Farmers are not the problem: I am, and you might be too

The recent State of Nature report paints a bleak picture of modern Britain. One in which wildlife populations tumble and wild spaces are hemmed in, degraded and destroyed. Unfortunately, most of us will recognise this as the norm and at a relatively youthful 26-years old, it worries me that this is all I have everContinue reading “Farmers are not the problem: I am, and you might be too”

The answer to the climate crisis isn’t reusable coffee cups, by Sophie Johnson

We’ve got 12 years to prevent irreversible climate damage. If we don’t see drastic change by 2030, our children will be immersed in persistent heatwaves, flooding, and increased poverty. By the end of this century, we will most likely lose all rainforests, coral reefs, and 50% of all plant and animal species on this planet.Continue reading “The answer to the climate crisis isn’t reusable coffee cups, by Sophie Johnson”

Nets Down for Nature: when people power works for wildlife

There is rarely any cause for hope in the environmental field. Indeed, everywhere we look, habitats are being erased, ecosystems dismantled and vulnerable species pushed ever closer to the brink of annihilation. It can be grim, at times, and outright depressing at others. Every once in a while, however, something bucks the trend – theContinue reading “Nets Down for Nature: when people power works for wildlife”

Adventures in Conservation, by Andrew Gorton

Moving to the North Norfolk coast from London in 2007, I realised how little I knew about the beautiful countryside I found myself in. Fortunately, this part of the country is not lacking in opportunities to explore and develop a burgeoning passion for conservation and wildlife. I’d also begun a degree in natural sciences withContinue reading “Adventures in Conservation, by Andrew Gorton”

There is no need to choose between Monbiot and Attenborough: the ways of both are vital.

I am part of a generation that idolises David Attenborough and, like many younger conservationists, have long extolled the virtues of his breathtaking documentaries for their stark impact on my life. From the Life of Birds to Planet Earth, these are the shows that ignited and then nurtured my passion for the natural world and,Continue reading “There is no need to choose between Monbiot and Attenborough: the ways of both are vital.”

Driven Grouse Shooting: the Bluff’s Been Called, by Les Wallace

This post was originally written for  Bowland Raptor Politics. The thoughts expressed here are those of the author alone and do not necessarily represent my own. Well with clockwork regularity another season’s fledged hen harriers ‘disappear’ over grouse moor. They’re not even making an effort to throttle back in the face of growing censure inContinue reading “Driven Grouse Shooting: the Bluff’s Been Called, by Les Wallace”

Bumper breeding season for rare waders

It was uplifting to learn that Black-tailed Godwits, the elegant wading birds at the heart of the outstanding Project Godwit initiative, have enjoyed a bumper breeding season in Southern England. Below you will find a news release from the organisations involved in the PG scheme for you to peruse at your leisure – surely weContinue reading “Bumper breeding season for rare waders”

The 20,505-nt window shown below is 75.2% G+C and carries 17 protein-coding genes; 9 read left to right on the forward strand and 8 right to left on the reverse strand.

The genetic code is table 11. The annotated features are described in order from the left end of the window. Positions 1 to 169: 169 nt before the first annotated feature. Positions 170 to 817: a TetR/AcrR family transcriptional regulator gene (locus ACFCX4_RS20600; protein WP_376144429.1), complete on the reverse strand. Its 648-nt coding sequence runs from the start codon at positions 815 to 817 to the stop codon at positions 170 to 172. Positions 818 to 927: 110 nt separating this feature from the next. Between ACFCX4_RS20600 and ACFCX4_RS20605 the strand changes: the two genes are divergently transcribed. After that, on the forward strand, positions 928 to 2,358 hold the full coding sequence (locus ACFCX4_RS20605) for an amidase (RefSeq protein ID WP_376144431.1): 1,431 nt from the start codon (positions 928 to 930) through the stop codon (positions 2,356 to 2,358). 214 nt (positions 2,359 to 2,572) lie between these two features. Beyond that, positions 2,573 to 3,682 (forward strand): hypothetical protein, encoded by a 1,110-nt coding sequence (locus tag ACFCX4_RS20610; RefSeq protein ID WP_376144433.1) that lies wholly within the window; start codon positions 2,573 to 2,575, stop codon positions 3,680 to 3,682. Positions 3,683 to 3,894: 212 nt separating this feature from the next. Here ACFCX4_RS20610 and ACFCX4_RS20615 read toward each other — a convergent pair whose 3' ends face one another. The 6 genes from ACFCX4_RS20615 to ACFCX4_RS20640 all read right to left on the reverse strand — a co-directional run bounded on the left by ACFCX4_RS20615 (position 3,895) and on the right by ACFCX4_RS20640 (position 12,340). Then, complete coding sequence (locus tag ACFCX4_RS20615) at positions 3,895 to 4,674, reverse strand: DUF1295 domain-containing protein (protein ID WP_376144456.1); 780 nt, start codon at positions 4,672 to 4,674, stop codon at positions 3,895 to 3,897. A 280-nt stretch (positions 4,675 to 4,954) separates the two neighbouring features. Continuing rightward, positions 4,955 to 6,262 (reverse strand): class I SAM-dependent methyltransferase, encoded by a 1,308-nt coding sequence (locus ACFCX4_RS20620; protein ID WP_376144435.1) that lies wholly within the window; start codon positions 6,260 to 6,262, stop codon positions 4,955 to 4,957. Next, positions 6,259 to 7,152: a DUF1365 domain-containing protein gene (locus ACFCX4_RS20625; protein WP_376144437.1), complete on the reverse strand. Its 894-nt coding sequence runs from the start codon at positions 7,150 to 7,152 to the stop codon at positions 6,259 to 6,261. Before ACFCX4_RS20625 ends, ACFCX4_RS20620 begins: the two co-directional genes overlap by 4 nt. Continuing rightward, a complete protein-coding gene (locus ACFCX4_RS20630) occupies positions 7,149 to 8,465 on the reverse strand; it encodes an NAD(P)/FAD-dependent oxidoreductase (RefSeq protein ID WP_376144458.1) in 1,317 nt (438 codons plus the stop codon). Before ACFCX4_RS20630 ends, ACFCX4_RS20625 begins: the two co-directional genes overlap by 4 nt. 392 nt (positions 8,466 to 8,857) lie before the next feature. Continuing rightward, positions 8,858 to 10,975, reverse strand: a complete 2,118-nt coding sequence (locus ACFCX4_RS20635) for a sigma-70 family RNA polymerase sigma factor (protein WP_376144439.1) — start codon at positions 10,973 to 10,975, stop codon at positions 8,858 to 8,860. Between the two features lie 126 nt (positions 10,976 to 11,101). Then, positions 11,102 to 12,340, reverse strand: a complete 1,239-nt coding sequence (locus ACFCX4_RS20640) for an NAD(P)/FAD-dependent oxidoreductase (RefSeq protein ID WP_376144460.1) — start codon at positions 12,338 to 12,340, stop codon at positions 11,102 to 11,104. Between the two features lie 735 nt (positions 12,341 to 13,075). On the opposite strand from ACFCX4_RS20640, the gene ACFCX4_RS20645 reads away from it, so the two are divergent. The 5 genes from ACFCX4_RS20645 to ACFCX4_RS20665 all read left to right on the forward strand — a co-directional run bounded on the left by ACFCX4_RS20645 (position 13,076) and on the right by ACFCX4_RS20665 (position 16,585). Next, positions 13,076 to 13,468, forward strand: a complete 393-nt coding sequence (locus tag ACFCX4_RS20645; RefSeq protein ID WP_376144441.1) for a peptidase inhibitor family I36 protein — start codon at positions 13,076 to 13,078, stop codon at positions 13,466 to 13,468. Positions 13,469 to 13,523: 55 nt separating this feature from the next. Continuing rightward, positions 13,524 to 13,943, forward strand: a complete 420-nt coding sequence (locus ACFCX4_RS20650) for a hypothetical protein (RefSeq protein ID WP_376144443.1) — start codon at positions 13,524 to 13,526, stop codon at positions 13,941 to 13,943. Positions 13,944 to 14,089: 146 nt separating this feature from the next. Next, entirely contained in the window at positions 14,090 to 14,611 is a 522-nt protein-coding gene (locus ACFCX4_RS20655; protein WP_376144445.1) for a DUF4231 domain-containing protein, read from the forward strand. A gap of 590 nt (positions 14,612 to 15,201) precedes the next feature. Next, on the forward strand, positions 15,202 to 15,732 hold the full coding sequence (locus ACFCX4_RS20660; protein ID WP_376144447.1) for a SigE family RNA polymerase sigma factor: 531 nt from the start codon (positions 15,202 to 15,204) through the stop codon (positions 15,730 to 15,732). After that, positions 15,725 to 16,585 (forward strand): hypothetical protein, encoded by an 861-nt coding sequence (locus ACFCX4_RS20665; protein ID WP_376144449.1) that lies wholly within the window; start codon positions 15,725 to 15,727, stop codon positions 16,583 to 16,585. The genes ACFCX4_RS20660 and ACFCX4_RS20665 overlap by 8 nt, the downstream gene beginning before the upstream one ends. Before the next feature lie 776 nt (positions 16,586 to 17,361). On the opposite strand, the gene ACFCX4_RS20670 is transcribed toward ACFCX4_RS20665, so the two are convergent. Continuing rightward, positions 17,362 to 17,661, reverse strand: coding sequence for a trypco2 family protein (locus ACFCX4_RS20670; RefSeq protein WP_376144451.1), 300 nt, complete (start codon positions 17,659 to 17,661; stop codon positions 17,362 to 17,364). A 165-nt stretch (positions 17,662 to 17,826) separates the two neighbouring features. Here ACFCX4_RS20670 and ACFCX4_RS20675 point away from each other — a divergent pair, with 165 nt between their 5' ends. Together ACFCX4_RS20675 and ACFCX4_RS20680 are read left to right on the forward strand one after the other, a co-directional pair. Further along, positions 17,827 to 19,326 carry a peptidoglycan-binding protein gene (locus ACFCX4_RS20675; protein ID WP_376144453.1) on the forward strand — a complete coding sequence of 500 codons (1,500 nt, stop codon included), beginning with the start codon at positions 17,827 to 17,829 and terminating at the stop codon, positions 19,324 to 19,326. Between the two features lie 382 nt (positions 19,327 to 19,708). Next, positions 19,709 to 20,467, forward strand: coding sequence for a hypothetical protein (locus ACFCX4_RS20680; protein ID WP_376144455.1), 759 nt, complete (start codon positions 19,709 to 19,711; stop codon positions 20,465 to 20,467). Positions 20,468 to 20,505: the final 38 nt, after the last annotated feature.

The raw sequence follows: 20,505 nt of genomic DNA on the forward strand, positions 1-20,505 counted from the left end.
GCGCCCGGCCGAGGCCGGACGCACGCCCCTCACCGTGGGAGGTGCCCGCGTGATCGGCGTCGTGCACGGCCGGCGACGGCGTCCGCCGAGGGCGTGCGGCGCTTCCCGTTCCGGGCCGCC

RSPB criticised for protecting birds… fancy that?

This week, the depths of social media have been filled with grumblings of discontent aimed at the RSPB for their use of lethal control as a conservation tool on their land: to protect threatened curlew (and other ground-nesting birds), to restore woodland and to protect a suite of native fauna from damaging invasive species. ToContinue reading “RSPB criticised for protecting birds… fancy that?”

The North-West Rare Plant Initiative, a guest blog by Joshua Styles

The concept of island biogeography was first laid out by MacArther & Wilson (1967) in a book entitled ‘The Theory of Island Biogeography’. The concept was relatively simple in its key principles; that ‘islands’ that are small are capable of supporting fewer species than larger ‘islands’, and that the further away these ‘islands’ are fromContinue reading “The North-West Rare Plant Initiative, a guest blog by Joshua Styles”

UK’s most endangered butterfly thrown a lifeline by the National Trust

The enigmatic High Brown Fritillary, the UK’s most endangered butterfly, has been thrown a vital lifeline in 2018 through the creation of a new conservation project led by the National Trust and partners. With the charity now embarking on an ambitious plan to develop 60 hectares of lowland heath and wood pasture – the butterfly’sContinue reading “UK’s most endangered butterfly thrown a lifeline by the National Trust”

A tentative step in the right direction | Some thoughts on the 25-year Environment Plan

This past week, and to an equal mix of fanfare and apprehension, the government released its long-awaited 25-year plan to improve the environment. A full outline of which can be found here, for those interested. I would advise all to have a read. The plan, launched in style by the PM herself, sets out a long-termContinue reading “A tentative step in the right direction | Some thoughts on the 25-year Environment Plan”

Want to inspire more young naturalists? Then its time to celebrate those we already have

There is an awful lot of negativity in the environmental field. Little wonder really, given the sorry state of the wider countryside, the downward trends displayed by many wildlife populations, climate change and the continued prominence of issues such as land mismanagement and plastic pollution. Indeed, everywhere we look another ecosystem faces ruin, and bothContinue reading “Want to inspire more young naturalists? Then its time to celebrate those we already have”